Machinery Safety 101

Guarding Emergency Stop Devices

This article was originally published in 2010 and was updated in 2015. Additional updates are in the works and will be published during the month of June 2019.


Much confusion exists when it comes to Emergency Stop systems, and clients often ask me if it is ‘OK’ to guard emergency stop devices like e-stop buttons, foot pedals, pull-cords, etc. Without getting into a ton of regulatory details, this article will look at the requirements in for emergency stop devices in three key jurisdictions: Canada, the USA and the European Union.

PLEASE NOTE: Some jurisdictions, notably the USA under Federal OSHA regulations, do not permit any kind of structure around an emergency stop device, See RICHARD A RYDZA’s comment below this post. Take care to review your local requirements before adding any kind of protective mechanical structure around an emergency stop device.

If you need information on the functional aspects of emergency stop systems, see “Emergency Stop – What’s so confusing about that?

Why Guard an Emergency Stop?

Generally, emergency stop devices, or e-stop devices as they’re often called, need to be protected from unintentional activation. This problem occurs because e-stop devices have to be located close to where people work in order to be useful. An e-stop you can’t reach when you need it may as well not be there in the first place, so emergency stops are located at ‘normal operator stations’. This often means they are located under the edge of a machine table, or on an operator control bar like that used on power presses, putting the e-stop within reach, but also in the ‘line-of-fire’ when it comes to the operator’s normal movements.

To prevent unintended operation, people often want to put rings, collars, or worse – covers – on or around the e-stop device to keep people from bumping the device. Some of these can be done and should be done, and others are never permitted for good reason.

Regulatory Requirements

Let’s take a look at the key requirements from the regulations worldwide:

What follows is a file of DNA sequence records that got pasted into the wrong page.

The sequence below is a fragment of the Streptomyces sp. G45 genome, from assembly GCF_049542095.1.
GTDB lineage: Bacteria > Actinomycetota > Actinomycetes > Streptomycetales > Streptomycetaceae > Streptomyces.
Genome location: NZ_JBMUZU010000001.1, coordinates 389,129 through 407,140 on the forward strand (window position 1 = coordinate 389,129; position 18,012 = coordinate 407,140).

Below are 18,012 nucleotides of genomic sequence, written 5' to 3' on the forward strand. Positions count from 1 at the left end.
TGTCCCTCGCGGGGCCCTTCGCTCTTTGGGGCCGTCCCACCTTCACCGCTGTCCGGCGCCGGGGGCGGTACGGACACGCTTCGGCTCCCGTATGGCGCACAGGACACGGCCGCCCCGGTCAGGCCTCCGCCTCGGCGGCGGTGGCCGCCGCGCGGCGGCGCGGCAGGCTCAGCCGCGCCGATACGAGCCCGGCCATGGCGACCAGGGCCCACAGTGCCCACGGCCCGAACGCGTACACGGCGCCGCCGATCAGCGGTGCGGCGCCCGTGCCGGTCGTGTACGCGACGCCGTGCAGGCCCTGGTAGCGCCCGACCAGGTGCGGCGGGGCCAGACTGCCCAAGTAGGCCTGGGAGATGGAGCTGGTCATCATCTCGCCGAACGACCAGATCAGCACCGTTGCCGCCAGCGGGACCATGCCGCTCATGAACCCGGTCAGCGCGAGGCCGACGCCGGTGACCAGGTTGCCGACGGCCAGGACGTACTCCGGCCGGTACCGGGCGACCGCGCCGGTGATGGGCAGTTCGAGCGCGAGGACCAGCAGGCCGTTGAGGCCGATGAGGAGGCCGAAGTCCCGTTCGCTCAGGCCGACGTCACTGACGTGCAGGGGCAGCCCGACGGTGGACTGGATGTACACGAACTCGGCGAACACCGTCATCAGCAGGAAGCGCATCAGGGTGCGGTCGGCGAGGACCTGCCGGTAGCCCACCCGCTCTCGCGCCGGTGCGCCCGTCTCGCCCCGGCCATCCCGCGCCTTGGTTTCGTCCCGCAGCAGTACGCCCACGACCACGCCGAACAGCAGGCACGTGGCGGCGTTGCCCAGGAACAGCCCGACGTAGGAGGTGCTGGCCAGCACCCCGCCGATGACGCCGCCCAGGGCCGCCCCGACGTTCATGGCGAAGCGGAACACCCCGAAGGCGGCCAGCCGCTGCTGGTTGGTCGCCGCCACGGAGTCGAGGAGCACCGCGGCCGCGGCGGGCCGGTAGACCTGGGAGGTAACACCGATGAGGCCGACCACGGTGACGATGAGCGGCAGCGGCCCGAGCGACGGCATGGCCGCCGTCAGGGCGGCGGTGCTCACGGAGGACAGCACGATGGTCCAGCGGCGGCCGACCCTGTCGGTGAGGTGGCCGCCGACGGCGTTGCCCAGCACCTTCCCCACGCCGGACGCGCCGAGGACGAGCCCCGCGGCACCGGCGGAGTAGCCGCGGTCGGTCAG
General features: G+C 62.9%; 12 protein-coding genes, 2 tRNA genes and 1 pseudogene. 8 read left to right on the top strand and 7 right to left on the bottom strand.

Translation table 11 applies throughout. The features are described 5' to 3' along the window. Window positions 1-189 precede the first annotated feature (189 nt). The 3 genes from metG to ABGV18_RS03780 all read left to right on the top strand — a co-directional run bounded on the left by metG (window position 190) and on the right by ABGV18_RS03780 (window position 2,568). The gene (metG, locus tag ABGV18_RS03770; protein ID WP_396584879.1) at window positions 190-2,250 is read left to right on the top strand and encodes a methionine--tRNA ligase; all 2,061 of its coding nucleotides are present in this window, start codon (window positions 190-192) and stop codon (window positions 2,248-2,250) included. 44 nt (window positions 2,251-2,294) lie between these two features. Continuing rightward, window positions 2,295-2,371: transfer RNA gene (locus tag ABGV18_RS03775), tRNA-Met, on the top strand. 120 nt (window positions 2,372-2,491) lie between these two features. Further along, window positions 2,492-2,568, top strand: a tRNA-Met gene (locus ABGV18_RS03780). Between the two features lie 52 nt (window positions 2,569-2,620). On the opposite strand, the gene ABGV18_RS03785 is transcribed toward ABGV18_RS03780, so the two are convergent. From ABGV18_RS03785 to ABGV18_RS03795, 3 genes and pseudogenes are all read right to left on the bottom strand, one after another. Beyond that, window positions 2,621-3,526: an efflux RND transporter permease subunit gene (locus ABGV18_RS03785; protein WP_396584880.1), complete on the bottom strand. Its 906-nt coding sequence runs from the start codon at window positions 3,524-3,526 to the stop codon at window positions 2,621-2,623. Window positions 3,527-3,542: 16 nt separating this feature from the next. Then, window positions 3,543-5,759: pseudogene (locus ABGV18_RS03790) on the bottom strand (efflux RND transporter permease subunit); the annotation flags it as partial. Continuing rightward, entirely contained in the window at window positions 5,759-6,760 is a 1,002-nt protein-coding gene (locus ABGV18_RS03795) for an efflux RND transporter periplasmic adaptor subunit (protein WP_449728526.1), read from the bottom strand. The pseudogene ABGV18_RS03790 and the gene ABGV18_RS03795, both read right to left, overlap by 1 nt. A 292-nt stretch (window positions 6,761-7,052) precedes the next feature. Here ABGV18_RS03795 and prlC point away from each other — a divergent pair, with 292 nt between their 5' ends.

1. Emergency Stop devices must be clearly identified. The technical standards require that emergency stop devices be coloured RED with a YELLOW background [1].
  2. They must be located within easy reach of the operator. This applies to all normal workstations where operators interact with the machine. For maintenance and service activities where workers may be in locations other than normal workstations, a pendant or other portable control must be used to cause machine motion. This device must include an emergency stop control along with other complementary safeguarding devices such as enabling devices and hold-to-run controls. Where access is only allowed under lockout conditions, this is not required [2], [3].
  3. Buttons must be palm or mushroom-shaped devices.
  4. Devices must require manual resetting. This means that the device must latch in the activated position and require deliberate action to reset the device. This includes actions such as: pulling put a pressed button, twisting a button to release the latched condition, pressing a reset button on a pull-cord to reset the tripped condition, etc [1].
  5. Unguarded. This means that easy access to the device may not be impeded, considering the personal protective equipment (PPE) that workers are required to wear.

    Devices that would be considered to be guards would include:
  • Close-fitting rings or collars that require a worker to insert a finger inside the ring or collar to reach the device and activate it,
  • covers that close over the device to prevent access,
  • a locking device that prevents access to the device, etc.

So, considering point 5 above, isn’t this the end of the discussion? Not at all! There are a few factors to consider first.

One important consideration is any potential for accidental operation. Depending on the machine or process, unintentional operation of emergency stop devices may result in significant lost production and/or damage to equipment, including damage to the emergency stop device itself. In cases like this, it is reasonable to protect the device from inadvertent operation as long as the measures taken to protect the device do not impede the operation of the device in emergency conditions.

ISO 13850 [4] supports this idea in Clause 4.4 Emergency stop device:

4.4.2 An emergency stop device shall be located at each operator control station, except where the risk assessment indicates that this is not necessary, as well as at other locations, as determined by the risk assessment. It shall be positioned such that it is readily accessible and capable of non-hazardous actuation by the operator and others who could need to actuate it. Measures against inadvertent actuation should not impair its accessibility.